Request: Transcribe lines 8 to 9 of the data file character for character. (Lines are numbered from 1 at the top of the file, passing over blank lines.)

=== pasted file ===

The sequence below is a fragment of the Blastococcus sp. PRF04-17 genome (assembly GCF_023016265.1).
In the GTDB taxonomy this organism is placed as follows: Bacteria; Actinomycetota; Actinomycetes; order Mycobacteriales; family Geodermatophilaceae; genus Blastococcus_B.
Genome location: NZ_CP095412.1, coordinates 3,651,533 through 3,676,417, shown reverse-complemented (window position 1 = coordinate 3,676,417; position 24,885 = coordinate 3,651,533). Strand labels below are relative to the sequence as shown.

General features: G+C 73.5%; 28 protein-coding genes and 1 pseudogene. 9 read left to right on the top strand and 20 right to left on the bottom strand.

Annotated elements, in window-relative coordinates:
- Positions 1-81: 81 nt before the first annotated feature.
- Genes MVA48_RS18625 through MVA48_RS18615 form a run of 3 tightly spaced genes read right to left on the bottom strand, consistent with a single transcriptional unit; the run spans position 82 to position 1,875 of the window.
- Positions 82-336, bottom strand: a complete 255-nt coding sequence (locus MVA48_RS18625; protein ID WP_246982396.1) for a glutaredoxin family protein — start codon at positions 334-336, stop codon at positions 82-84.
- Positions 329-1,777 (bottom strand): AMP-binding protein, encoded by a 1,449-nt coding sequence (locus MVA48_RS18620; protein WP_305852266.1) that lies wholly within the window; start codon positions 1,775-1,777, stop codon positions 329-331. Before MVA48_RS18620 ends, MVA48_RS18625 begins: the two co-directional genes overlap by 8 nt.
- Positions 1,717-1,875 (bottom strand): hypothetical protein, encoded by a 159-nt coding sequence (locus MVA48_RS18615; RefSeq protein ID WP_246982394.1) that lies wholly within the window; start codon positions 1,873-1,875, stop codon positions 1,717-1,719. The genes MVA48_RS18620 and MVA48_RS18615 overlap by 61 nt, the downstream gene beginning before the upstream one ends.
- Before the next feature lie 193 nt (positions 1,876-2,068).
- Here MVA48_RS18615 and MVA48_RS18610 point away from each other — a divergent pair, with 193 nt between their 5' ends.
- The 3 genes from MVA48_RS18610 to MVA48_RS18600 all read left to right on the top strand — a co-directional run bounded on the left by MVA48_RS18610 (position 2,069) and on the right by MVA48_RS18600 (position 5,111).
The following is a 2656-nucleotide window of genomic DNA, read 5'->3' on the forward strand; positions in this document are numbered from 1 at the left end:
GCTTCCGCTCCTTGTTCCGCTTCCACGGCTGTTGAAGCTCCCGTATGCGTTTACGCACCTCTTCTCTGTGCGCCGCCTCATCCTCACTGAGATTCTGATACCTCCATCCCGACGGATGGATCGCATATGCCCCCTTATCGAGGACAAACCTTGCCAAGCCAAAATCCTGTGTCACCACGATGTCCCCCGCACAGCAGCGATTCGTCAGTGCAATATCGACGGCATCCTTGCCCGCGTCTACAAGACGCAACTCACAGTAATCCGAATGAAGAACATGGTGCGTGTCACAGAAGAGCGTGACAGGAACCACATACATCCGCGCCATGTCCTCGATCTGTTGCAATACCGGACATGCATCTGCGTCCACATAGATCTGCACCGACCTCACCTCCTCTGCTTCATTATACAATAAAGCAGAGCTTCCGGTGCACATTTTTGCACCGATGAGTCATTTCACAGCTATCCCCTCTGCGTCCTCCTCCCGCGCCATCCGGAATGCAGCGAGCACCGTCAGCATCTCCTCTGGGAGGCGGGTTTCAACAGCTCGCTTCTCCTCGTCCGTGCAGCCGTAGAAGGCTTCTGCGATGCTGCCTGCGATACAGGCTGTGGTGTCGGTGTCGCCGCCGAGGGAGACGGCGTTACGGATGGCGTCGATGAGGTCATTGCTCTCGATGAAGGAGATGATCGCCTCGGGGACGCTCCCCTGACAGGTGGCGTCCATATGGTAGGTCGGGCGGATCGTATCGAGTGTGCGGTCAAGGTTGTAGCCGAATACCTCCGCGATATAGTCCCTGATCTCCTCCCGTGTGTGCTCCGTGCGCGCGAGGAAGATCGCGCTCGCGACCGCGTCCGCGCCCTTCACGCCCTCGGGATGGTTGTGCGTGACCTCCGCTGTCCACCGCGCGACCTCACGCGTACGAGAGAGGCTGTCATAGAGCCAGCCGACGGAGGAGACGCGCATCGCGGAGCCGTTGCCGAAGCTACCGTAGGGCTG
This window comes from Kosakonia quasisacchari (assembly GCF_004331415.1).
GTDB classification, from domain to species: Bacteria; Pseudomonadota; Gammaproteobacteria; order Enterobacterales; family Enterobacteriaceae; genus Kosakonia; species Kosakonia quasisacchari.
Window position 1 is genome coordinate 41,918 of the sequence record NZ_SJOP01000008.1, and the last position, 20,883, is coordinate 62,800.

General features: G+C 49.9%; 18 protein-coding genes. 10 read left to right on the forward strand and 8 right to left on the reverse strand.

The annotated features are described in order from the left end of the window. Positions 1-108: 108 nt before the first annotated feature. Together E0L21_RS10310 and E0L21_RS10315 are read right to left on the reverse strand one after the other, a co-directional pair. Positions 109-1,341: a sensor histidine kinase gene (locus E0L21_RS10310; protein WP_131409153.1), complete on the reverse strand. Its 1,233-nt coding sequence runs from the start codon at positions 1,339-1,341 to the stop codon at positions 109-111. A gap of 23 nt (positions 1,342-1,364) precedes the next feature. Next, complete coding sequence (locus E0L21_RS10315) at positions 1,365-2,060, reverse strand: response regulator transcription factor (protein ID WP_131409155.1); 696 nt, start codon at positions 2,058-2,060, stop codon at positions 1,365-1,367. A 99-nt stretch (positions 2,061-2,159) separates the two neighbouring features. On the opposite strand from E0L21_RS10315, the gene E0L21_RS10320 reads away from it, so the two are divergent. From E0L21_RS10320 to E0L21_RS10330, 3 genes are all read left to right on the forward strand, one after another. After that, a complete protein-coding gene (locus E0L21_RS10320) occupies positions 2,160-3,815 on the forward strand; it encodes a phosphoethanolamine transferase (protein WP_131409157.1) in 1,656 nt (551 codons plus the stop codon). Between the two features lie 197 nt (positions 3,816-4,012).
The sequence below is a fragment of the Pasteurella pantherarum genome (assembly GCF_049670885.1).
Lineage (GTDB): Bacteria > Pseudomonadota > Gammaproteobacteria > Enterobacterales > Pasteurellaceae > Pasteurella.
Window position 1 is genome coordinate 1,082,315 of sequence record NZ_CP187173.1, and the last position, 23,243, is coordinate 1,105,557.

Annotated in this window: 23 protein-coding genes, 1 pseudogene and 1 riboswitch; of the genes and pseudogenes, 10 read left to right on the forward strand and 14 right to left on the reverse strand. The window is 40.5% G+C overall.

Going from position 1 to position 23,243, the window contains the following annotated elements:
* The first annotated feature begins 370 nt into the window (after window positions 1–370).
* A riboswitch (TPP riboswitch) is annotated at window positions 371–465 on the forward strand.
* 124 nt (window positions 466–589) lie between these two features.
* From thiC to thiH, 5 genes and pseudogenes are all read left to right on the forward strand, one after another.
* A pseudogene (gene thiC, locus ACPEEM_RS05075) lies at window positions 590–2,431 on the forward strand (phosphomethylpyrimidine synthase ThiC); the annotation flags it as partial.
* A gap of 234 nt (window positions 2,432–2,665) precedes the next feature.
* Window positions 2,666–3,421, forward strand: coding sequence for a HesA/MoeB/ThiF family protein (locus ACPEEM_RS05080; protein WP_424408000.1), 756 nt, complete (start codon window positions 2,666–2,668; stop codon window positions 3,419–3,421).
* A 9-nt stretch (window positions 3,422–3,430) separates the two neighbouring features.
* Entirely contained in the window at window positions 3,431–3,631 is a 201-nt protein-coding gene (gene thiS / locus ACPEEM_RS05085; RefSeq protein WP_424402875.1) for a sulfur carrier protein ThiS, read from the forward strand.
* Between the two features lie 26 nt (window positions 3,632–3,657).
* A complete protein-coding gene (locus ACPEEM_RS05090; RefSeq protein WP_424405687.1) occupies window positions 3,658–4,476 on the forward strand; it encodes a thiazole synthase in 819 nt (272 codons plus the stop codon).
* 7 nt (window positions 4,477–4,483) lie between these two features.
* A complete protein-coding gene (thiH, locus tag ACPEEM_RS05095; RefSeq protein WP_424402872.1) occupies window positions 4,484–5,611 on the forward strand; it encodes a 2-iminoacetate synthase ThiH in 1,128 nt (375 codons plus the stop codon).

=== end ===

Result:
- Positions 82-336, bottom strand: a complete 255-nt coding sequence (locus MVA48_RS18625; protein ID WP_246982396.1) for a glutaredoxin family protein — start codon at positions 334-336, stop codon at positions 82-84.
- Positions 329-1,777 (bottom strand): AMP-binding protein, encoded by a 1,449-nt coding sequence (locus MVA48_RS18620; protein WP_305852266.1) that lies wholly within the window; start codon positions 1,775-1,777, stop codon positions 329-331. Before MVA48_RS18620 ends, MVA48_RS18625 begins: the two co-directional genes overlap by 8 nt.